Fungal cells are highly complex as their metabolism is compartmentalized harboring various types of subcellular organelles that are bordered by one or more membranes. Knowledge about the intracellular localization of transporter proteins is often required for the understanding of their biological function. Among different approaches available, the localization analysis based on the expression of GFP fusions is commonly used as a relatively fast and cost-efficient method that allows visualization of proteins of interest in both live and fixed cells. In addition, inactivation of transporter genes is an important tool to resolve their specific function. Here we provide a detailed protocol for the deletion and localization analysis of ABC transporters in the filamentous fungus Penicillium chrysogenum. It includes construction of expression plasmids, their transformation into fungal strains, cultivation of transformants, microscopy analysis, as well as additional protocols on staining of fungal cells with organelle-specific dyes like Hoechst 33342, MitoTracker DeepRed, and FM4-64. PMID:22183644

  11. Total beta-globin gene deletion has high frequency in Filipinos

    SciTech Connect

    Patrick, N.; Miyakawa, F.; Hunt, J.A.

    1994-09-01

    The distribution of {beta}-thalassemia [{beta}{sup Th}] mutations is unique to each ethnic group. Most mutations affect one or a few bases; large deletions have been rare. Among families screened in Hawaii, [{beta}{sup Th}] heterozygotes were diagnosed by microcytosis, absence of abnormal hemoglobins on isoelectric focusing, and raised Hb A{sub 2} by chromatography. Gene frequency for {beta}{sup Th} was 0.02 in Filipinos. In Filipinos, polymerase chain reaction [PCR] with denaturing gradient gel electrophoresis for {beta}{sup Th} mutations detected a mutation in only 6 of 42 {beta}{sup Th} heterozygotes; an IVS2-666 C/T polymorphism showed non-heterozygosity in 37 and heterozygosity in only 5 of these {beta}{sup Th} heterozygotes. One {beta}{sup Th}/{beta}{sup Th} major patient and his mother had no mutation detected by allele-specific oligomer hybridization; PCR failed to amplify any DNA from his {beta}-globin gene. After a total {beta}-globin gene deletion [{beta}{sup Del}] was found in a Filipino family in Ontario, specific PCR amplification for {beta}{sup Del} detected this in 43 of 53 {beta}{sup Th} Filipino samples tested; the above {beta}{sup Th}/{beta}{sup Th} patient was a ({beta}{sup Del}/{beta}{sup Del}) homozygote. The {beta}{sup Del} may account for over 60% of all {beta}{sup Th} alleles in Filipinos; this is the highest proportion of a deletion {beta}{sup Th} mutation reported from any population. Most but not all {beta}{sup Del} heterozygotes had high Hb F [5.13 {plus_minus} 3.94 mean {plus_minus} 1 s.d.] compared to the codon 41/42 four base deletion common in Chinese [2.30 {plus_minus} 0.86], or to {beta}{sup Th} heterozygotes with normal {alpha}-globin genes [2.23 {plus_minus} 0.80].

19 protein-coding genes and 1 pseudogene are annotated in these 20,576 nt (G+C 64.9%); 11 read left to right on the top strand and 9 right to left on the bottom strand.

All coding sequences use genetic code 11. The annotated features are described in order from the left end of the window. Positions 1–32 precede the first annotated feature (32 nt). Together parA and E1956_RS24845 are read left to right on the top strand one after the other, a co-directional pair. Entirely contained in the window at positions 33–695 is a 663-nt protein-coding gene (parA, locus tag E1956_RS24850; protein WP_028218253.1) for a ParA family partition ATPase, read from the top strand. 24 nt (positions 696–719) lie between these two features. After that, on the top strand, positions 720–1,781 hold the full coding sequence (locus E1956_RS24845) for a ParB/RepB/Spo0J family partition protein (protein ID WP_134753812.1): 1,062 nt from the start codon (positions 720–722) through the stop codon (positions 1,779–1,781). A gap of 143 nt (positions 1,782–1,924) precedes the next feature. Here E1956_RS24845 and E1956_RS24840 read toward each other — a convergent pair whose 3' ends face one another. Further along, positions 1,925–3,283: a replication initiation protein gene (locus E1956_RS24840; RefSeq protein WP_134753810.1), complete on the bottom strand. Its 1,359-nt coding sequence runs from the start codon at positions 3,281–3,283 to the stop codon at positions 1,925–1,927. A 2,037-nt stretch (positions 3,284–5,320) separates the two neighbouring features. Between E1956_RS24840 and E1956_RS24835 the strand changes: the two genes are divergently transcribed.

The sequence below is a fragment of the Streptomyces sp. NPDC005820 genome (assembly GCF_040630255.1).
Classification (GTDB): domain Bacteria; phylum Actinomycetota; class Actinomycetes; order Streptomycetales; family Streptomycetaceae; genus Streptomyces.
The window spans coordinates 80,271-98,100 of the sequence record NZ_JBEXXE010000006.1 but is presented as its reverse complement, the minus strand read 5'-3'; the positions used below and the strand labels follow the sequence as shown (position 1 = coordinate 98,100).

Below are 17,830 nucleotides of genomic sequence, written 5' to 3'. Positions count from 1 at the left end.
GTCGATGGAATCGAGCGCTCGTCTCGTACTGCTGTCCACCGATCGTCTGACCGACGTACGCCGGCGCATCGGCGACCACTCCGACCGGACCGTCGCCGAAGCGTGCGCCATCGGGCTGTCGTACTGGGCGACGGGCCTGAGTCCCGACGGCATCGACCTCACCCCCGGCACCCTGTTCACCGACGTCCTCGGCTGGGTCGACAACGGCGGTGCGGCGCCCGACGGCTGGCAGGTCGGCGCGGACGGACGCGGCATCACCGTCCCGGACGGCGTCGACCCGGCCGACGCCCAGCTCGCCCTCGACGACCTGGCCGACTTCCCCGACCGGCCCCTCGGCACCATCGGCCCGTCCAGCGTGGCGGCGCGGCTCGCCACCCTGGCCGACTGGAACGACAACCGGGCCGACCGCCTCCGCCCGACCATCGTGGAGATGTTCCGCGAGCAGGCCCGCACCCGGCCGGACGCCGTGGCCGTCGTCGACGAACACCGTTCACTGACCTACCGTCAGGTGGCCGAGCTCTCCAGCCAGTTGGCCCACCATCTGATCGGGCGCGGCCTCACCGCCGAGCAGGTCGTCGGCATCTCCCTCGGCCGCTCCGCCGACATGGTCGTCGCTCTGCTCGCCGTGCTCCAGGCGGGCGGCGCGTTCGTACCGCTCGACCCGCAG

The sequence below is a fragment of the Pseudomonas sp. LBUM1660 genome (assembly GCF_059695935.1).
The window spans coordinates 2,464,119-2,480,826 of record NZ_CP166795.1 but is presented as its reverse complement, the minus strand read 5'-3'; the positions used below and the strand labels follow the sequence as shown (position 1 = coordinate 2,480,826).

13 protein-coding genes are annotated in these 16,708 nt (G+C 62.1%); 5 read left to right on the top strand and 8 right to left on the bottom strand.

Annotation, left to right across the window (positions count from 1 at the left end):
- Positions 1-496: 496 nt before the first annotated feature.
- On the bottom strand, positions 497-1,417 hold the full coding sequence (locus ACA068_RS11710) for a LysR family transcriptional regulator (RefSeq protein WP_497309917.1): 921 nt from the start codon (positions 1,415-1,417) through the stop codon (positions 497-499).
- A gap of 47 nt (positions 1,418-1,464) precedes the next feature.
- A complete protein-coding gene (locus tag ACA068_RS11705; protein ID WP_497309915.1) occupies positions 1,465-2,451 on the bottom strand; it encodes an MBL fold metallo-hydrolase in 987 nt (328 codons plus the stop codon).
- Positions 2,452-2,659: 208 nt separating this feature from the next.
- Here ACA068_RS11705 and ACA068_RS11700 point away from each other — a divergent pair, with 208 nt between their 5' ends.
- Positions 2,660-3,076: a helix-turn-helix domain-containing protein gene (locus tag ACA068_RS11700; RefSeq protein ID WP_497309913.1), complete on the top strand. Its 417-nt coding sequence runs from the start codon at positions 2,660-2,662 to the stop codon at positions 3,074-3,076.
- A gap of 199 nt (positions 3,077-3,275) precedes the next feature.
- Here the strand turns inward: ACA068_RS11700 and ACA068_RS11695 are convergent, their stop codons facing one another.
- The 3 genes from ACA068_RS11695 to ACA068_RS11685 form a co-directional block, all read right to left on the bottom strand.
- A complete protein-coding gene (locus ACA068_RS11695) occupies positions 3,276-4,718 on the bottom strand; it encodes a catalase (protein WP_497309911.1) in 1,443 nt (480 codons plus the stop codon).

12. New polymorphous computing fabric.

    SciTech Connect

    Wolinski, C.; Gokhale, M.; McCabe, K. P.

    2002-01-01

    This paper introduces a new polymorphous computing Fabric well suited to DSP and Image Processing and describes its implementation on a Configurable System on a Chip (CSOC). The architecture is highly parameterized and enables customization of the synthesized Fabric to achieve high performance for a specific class of application. For this reason it can be considered to be a generic model for hardware accelerator synthesis from a high level specification. Another important innovation is the Fabric uses a global memory concept, which gives the host processor random access to all the variables and instructions on the Fabric. The Fabric supports different computing models including MIMD, SPMD and systolic flow and permits dynamic reconfiguration. We present a specific implementation of a bank of FIR filters on a Fabric composed of 52 cells on the Altera Excalibur ARM running at 33 MHz. The theoretical performance of this Fabric is 1.8 GMACh. For the FIR application we obtain 1.6 GMAC/s real performance. Some automatic tools have been developed like the tool to provide a host access utility and assembler.

  13. Diagnostic Detection of Allelic Losses and Imbalances by Next-Generation Sequencing: 1p/19q Co-Deletion Analysis of Gliomas.